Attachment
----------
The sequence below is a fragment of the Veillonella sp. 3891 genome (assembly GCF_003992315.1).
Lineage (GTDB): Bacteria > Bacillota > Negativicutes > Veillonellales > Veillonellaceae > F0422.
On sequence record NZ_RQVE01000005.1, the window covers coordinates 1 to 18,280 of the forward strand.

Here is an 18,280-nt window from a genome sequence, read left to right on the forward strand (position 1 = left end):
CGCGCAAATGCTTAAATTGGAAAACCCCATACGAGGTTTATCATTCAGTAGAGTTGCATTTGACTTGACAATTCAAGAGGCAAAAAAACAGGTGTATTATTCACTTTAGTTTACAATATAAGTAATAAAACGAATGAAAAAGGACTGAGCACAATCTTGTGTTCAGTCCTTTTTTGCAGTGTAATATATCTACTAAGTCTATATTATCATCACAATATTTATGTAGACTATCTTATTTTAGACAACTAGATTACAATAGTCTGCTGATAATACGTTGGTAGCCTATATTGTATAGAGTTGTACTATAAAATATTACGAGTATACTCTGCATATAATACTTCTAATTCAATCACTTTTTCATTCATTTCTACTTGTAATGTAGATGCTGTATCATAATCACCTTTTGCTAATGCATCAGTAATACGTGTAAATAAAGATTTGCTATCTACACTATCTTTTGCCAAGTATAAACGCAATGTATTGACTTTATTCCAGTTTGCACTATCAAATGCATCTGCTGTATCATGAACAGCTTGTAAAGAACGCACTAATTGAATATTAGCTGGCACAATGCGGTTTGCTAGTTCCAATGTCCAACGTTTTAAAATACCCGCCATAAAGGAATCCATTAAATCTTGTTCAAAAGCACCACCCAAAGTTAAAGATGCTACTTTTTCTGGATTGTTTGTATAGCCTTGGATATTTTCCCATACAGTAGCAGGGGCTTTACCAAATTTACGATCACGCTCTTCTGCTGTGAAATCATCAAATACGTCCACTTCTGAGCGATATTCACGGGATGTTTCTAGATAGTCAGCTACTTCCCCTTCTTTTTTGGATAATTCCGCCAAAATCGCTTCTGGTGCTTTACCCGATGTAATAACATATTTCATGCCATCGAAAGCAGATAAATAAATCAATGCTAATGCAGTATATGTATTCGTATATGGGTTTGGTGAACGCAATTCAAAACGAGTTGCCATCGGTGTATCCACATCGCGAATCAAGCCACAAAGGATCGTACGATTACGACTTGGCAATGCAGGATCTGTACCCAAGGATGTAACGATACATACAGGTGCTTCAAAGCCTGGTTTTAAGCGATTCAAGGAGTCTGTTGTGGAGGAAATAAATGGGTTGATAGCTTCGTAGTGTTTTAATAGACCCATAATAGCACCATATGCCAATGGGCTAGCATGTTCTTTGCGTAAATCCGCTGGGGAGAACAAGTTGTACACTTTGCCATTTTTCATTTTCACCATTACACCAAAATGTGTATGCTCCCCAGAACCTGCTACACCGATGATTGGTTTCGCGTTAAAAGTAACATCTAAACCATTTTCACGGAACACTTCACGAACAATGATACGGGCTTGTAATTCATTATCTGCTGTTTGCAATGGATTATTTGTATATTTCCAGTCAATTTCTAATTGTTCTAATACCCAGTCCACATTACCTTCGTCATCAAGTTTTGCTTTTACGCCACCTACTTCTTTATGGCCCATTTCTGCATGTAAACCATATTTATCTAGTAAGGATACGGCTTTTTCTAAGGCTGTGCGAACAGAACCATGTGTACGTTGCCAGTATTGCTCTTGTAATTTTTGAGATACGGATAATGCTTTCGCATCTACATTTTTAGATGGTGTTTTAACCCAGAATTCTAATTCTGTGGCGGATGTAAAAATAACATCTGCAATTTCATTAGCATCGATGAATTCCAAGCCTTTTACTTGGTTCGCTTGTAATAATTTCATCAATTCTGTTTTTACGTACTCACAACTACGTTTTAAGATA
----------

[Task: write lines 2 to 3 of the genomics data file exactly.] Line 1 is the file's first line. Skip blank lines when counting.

Lineage (GTDB): Bacteria > Bacillota > Negativicutes > Veillonellales > Veillonellaceae > F0422.
On sequence record NZ_RQVE01000005.1, the window covers coordinates 1 to 18,280 of the forward strand.